NIAB chief executive Professor Mario Caccamo presented the prestigious industry awards to KWS’s William Compson, Kirsty Richards and Mark Dodds and Limagrain’s Ron Granger and Ian Foot at the 2023 Cereals Event.
Professor Caccamo congratulated both KWS and Limagrain teams. “It takes a truly exceptional variety to win the NIAB Cups in a normal year and we can go for several years without making an award; other than our Centenary Award in 2019 it has been eight years since both Cups were last awarded. And it’s been 30 years since both Cups were awarded to a cereal variety in the same year, with the winter barley Puffin winning the Cereals Cup and the winter wheat Hereward winning the Variety Cup in 1993.
“Varieties of all types of crops are reviewed on an annual basis by NIAB’s crop specialists and agronomists as candidates and there were a number of strong contenders this year for both Cups. The winning varieties KWS Extase and Crusoe are outstanding examples of the strength and diversity of the UK’s plant breeding programmes,” said Professor Caccamo.
NIAB Cereals Cup
The Cereals Cup is awarded to varieties that show outstanding merit and value in their marketplace, and can be awarded to relative newcomers to the market, particularly if they represent a step forward for the crop. It was first awarded in 1953 to the spring barley Proctor and past winners have included Einstein winter wheat in 2005, Pearl winter barley in 2004, Claire winter wheat in 2001 and Skyfall winter wheat in 2015.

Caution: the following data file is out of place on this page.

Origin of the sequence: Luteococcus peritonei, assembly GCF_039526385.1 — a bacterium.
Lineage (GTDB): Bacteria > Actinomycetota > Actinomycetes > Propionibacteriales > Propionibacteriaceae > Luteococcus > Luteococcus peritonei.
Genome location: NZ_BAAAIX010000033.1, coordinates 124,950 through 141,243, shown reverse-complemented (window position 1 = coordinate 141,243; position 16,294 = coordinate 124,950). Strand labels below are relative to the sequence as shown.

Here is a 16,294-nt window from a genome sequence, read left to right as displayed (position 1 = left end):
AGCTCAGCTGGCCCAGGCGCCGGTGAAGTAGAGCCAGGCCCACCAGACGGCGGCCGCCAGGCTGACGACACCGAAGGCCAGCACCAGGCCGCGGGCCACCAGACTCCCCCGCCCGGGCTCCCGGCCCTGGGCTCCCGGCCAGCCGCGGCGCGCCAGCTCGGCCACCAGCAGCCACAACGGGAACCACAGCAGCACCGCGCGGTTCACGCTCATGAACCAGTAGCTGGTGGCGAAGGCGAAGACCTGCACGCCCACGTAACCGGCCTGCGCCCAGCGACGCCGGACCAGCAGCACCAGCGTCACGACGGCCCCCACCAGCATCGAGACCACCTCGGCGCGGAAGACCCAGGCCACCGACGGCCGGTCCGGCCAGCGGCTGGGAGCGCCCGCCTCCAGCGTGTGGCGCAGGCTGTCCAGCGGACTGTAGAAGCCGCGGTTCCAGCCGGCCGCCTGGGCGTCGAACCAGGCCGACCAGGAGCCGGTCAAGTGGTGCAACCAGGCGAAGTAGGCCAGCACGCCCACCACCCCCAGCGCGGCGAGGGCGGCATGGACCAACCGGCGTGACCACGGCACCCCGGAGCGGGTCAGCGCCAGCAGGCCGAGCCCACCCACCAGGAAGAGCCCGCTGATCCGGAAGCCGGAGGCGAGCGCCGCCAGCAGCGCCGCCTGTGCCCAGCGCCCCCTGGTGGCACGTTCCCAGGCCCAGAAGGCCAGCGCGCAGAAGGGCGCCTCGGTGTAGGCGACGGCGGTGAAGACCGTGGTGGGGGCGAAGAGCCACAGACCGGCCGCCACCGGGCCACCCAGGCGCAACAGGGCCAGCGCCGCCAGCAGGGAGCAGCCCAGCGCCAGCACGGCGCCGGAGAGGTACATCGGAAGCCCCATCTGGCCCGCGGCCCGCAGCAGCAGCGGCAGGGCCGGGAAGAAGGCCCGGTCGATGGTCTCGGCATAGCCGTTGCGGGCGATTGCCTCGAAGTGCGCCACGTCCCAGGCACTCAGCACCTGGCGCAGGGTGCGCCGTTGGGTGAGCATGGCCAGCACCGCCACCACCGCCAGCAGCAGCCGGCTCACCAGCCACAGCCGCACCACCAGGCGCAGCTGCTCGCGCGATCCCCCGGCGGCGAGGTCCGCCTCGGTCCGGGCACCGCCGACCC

NIAB cereal crop technical specialist Clare Leaman explained that KWS Extase was a strong contender for the Cup alongst a number of candidates this year, ultimately winning because it represented a significant advance in winter wheat disease resistance without detriment to yield and quality. Added to the AHDB Recommended List (RL) in 2019 it has also achieved over 14% market share in the past two years, reinforcing its first place for the Cup. “KWS Extase was the first variety that combined competitive yield and robust Septoria resistance; the fact that it is a Group 2 bread-maker makes this all the more remarkable. Its resistance led many growers and advisors to really challenge the accepted wisdom, and spend, of their existing fungicide programmes.”
It is a great honour for KWS Extase to win the NIAB Cereals Cup, said KWS UK country manager Will Compson. “The variety was a significant step forward with regard to the challenges growers were facing and the need for more sustainable farming practices. With high outright yields, it was the first variety to achieve over 8 for Septoria linked to untreated yields of 95% of controls and good Group 2 grain quality.
“It also arrived at a time when growers were having to rethink their production systems as the number of agrochemicals diminished and environmental demands increased. The backbone of Septoria control, chlorothalonil, was lost in May 2020, for example, and this forced people to view varietal disease resistance differently. Many realised they could rely on this resistance as a tank mix partner to boost control and modify their agronomic inputs accordingly.”